You can arrange for the home inspection or ask your Realtor to assist you. Your Realtor can either provide you with a list of every home inspector in the area or they will know a few in the business who have good reputations. Unless you otherwise agree, you will be responsible for payment of the home inspection and any subsequent inspections. If the inspection is to be performed after you have signed the purchase contract, be sure to schedule the inspection as soon as possible to allow adequate time for any repairs to be performed. Back to top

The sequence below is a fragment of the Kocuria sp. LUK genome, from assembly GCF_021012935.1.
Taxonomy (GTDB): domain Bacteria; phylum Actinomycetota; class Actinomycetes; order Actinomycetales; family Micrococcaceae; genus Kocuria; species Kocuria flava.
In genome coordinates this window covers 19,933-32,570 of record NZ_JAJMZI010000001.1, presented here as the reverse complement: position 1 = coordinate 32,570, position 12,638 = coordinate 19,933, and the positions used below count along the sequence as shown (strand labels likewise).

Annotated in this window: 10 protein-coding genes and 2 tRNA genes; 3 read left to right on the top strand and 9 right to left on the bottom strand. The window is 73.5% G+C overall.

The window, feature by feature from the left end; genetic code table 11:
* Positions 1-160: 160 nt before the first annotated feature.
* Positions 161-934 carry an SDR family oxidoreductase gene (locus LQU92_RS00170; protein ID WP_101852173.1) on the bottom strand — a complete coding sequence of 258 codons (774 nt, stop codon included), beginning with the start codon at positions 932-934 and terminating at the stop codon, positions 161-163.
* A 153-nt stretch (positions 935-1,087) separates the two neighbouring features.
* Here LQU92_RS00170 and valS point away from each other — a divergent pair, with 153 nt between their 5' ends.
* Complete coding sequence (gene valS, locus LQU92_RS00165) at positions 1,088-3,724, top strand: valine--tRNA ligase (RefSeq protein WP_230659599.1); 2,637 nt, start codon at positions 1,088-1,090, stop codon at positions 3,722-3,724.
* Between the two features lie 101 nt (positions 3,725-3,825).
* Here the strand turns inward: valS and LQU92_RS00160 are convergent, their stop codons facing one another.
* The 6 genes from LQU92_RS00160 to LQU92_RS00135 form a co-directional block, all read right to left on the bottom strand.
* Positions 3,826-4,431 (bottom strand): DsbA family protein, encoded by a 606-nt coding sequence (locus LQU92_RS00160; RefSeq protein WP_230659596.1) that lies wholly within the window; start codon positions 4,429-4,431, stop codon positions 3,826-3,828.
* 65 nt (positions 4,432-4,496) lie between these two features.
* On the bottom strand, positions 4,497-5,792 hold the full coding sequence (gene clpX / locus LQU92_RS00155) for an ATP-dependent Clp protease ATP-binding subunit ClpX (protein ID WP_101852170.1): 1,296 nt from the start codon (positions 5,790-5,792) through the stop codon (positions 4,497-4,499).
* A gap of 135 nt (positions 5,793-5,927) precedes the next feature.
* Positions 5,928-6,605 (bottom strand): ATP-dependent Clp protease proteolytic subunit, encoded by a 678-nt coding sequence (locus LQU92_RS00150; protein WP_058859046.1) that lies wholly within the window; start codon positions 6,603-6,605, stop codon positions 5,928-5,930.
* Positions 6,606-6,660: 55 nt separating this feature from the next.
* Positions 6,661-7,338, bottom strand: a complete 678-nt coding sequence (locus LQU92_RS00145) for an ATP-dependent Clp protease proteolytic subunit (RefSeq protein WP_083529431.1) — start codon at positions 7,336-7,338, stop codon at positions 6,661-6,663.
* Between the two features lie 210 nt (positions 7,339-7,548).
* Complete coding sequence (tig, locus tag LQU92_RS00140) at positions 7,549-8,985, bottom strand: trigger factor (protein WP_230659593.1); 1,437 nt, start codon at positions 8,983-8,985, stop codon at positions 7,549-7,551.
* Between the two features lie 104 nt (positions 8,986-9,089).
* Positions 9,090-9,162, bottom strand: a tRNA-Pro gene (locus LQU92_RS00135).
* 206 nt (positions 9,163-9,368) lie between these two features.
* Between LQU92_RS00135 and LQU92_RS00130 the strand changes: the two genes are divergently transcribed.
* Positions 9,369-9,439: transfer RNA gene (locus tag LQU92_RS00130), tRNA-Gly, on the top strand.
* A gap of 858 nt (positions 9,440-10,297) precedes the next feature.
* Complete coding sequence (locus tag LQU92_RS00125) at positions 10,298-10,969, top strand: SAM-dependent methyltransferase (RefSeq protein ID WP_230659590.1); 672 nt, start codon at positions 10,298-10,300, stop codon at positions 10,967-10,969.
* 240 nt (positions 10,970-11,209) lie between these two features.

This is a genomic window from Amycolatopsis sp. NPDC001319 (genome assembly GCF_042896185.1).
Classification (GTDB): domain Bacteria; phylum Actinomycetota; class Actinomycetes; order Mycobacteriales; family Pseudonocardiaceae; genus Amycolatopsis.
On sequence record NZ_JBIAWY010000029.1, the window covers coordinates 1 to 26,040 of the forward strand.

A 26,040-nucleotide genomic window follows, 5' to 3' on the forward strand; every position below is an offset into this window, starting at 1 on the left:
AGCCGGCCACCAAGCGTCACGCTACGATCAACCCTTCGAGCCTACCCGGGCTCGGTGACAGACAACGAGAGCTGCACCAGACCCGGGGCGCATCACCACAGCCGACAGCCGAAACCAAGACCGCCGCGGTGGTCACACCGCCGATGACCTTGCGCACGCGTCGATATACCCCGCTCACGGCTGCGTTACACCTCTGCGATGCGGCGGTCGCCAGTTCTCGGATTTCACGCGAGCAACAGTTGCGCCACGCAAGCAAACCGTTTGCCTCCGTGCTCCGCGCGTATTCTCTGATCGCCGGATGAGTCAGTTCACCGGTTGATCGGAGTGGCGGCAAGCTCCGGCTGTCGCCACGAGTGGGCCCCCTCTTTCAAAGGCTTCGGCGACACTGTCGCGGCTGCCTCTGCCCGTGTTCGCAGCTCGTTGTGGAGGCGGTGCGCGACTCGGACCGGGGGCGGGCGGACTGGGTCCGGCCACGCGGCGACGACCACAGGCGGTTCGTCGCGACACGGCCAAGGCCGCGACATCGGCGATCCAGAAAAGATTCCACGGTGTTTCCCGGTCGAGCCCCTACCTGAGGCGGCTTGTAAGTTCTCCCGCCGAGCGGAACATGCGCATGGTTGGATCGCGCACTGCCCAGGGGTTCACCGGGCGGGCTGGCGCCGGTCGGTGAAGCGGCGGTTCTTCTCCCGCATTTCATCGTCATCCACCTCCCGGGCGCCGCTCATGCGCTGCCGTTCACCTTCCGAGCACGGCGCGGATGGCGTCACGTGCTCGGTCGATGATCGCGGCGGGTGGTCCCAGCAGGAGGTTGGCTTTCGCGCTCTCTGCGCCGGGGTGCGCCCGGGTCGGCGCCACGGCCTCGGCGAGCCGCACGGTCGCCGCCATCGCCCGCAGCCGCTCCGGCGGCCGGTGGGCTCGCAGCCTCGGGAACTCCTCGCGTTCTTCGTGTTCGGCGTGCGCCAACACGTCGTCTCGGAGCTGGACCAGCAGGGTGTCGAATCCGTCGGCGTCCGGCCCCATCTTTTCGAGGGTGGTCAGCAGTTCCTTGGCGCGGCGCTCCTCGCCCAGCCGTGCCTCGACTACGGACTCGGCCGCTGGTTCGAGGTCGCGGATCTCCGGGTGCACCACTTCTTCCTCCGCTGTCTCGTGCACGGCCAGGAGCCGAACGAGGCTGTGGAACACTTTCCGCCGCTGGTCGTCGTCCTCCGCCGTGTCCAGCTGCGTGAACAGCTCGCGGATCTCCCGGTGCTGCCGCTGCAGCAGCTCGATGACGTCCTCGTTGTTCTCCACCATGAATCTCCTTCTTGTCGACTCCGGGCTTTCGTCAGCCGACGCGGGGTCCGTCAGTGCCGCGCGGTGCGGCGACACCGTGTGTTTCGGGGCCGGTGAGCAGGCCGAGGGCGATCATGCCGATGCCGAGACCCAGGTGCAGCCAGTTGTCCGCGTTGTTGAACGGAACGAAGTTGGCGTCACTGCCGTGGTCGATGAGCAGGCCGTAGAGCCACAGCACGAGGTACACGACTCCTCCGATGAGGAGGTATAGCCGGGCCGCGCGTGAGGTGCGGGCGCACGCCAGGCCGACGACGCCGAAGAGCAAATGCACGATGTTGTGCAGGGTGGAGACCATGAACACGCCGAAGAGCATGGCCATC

Whenever possible, you should be present. The inspector can review with you the results of the inspection and point out any problems found. Usually the inspection of the home can be completed in two to three hours (the time can vary depending upon the size and age of the dwelling). The Home Inspector must give you a written report of the home inspection within three business days after the inspection is performed (unless otherwise stated in your contract with the Home Inspector). The home inspection report is your property. The Home Inspector may only give it to you and may not share it with other persons without your permission. Most home inspectors prefer to spend time with the buyer at the end of the inspection going over all possible issues. This will allow them to follow their checklist without interruptions to their normal workflow.Back to top